— Amélie Nothomb, Les combustibles, p. 28
A young prince with mystics (mid seventeenth century). (Source)
I defined thinking as combining information in new ways. The information can come from long-term memory — facts you’ve memorized — or from the environment. In today’s world, is there a reason to memorize anything? You can find any factual information you need in seconds via the Internet. Then too, things change so quickly that half of the information you commit to memory will be out of date in five years — or so the argument goes. Perhaps instead of learning facts, it’s better to practice critical thinking, to have students work at evaluating all that information available on the Internet, rather than trying to commit some small part of it to memory.
This argument is false. Data from the last thirty years lead to a conclusion that is not scientifically challengeable: thinking well requires knowing facts, and that’s true not simply because you need something to think about. The very processes that teachers care about most — critical thinking processes such as reasoning and problem solving — are intimately intertwined with factual knowledge that is in long-term memory (not just found in the environment).
It’s hard for many people to conceive of thinking processes as intertwined with knowledge. Most people believe that thinking processes are akin to those of a calculator. A calculator has available a set of procedures (addition, multiplication, and so on) that can manipulate numbers, and those procedures can be applied to any set of numbers. The data (the numbers) and the operations that manipulate the data are separate. Thus, if you learn a new thinking operation (for example, how to critically analyze historical documents), it seems like that operation should be applicable to all historical documents, just as a fancier calculator that computes sines can do so for all numbers.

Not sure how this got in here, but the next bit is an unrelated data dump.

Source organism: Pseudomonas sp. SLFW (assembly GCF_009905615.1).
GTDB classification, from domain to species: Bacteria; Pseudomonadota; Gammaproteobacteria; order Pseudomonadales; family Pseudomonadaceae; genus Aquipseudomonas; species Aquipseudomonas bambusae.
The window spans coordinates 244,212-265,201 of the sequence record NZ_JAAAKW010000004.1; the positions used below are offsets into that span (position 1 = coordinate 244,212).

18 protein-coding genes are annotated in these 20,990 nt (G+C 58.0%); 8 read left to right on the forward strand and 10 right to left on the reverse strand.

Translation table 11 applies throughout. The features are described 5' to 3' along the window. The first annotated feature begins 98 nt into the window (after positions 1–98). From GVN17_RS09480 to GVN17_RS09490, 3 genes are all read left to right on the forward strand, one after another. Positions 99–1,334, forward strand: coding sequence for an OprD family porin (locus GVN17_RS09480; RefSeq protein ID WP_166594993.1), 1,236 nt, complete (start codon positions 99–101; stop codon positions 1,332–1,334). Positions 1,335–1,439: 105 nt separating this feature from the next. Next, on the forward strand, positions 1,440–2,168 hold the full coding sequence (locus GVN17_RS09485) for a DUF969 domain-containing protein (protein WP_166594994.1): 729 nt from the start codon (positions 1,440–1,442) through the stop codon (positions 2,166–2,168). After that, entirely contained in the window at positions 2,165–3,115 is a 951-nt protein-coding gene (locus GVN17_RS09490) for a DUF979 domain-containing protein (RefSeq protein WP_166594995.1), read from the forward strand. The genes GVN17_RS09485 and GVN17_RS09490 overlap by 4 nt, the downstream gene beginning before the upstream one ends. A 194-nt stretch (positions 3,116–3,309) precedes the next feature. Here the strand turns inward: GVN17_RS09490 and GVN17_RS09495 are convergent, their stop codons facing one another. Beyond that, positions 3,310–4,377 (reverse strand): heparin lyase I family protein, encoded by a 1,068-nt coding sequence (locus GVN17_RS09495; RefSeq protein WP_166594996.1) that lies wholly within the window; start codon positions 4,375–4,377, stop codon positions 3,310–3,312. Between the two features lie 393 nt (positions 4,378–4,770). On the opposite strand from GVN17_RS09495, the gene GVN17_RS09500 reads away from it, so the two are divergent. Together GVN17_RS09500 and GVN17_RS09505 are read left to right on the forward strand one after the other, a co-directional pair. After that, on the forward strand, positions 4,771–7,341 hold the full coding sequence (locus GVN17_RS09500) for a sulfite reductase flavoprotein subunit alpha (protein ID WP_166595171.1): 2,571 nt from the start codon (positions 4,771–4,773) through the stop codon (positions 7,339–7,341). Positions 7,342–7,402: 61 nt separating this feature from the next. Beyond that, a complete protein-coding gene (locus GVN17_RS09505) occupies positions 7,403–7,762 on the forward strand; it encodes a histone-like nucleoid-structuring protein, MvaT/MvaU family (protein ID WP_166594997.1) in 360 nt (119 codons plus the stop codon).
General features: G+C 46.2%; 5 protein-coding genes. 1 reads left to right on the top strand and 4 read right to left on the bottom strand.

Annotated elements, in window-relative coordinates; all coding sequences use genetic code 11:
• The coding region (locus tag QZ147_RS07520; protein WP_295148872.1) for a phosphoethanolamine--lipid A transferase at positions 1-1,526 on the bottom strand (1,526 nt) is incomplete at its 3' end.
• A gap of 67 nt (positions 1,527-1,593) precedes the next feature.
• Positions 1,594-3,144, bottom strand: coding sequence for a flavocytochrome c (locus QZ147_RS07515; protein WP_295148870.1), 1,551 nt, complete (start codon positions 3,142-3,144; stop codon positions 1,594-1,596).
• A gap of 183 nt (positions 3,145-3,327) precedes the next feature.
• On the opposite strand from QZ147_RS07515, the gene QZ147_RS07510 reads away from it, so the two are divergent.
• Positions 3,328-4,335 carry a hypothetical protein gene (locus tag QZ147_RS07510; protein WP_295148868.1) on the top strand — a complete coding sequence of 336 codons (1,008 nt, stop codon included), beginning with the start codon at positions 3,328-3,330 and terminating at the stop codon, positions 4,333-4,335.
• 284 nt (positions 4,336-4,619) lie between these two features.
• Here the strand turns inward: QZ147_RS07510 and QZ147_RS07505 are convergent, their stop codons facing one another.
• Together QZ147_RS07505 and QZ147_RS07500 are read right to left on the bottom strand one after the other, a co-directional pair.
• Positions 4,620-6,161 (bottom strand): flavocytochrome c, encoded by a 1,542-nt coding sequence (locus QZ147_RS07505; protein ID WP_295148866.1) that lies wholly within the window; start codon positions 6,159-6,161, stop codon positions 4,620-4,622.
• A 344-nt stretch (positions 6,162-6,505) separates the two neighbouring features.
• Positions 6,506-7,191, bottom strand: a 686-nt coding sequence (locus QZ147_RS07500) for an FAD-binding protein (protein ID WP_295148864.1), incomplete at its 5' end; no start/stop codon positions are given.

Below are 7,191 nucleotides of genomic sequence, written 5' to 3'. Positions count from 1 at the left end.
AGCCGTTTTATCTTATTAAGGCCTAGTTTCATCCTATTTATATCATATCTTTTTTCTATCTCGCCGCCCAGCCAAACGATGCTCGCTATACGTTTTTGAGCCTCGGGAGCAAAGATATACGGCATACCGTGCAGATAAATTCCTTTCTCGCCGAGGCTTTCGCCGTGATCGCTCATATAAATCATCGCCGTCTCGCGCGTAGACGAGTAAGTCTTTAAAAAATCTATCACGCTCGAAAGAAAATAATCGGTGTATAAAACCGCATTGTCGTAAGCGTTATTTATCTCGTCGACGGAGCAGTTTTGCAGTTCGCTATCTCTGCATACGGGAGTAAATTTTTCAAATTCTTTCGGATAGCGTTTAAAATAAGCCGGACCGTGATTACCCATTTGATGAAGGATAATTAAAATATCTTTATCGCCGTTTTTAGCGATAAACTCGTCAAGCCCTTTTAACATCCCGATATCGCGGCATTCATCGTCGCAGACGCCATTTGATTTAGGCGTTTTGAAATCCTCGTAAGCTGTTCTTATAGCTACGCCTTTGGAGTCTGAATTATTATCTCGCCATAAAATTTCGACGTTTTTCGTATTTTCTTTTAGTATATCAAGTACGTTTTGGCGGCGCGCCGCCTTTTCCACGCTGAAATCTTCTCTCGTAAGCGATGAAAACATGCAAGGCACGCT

But the human mind does not work that way. When we learn to think critically about, say, the start of the Second World War, it does not mean that we can think critically about a chess game or about the current situation in the Middle East or even about the start of the American Revolutionary War. Critical thinking processes are tied to the background knowledge. The conclusion from this work in cognitive science is straightforward: we must ensure that students acquire background knowledge with practicing critical thinking skills.
As always, there was a lot of talk about Pandit Baba’s legendary ascetism and dedication to the life of bhajan. He owned nothing but his kaupin and his karua. One sadhu told the story of how the king of Scindia came to have darshan of the great saint, no doubt accompanied by his entourage, and after an uncomfortable silence, asked, “Is there anything I can do to serve you?”
Pandit Baba answered, “Yes, please never come back here again.”
on Ramakrishna Pandit Babaji
Prabhupada, what is the difference between the mind and the intelligence?"
“When you look down from a tall building and your mind says jump, your intelligence says don’t.
— Acyutananda Dasa’s Blazing Sadhus, p. 224.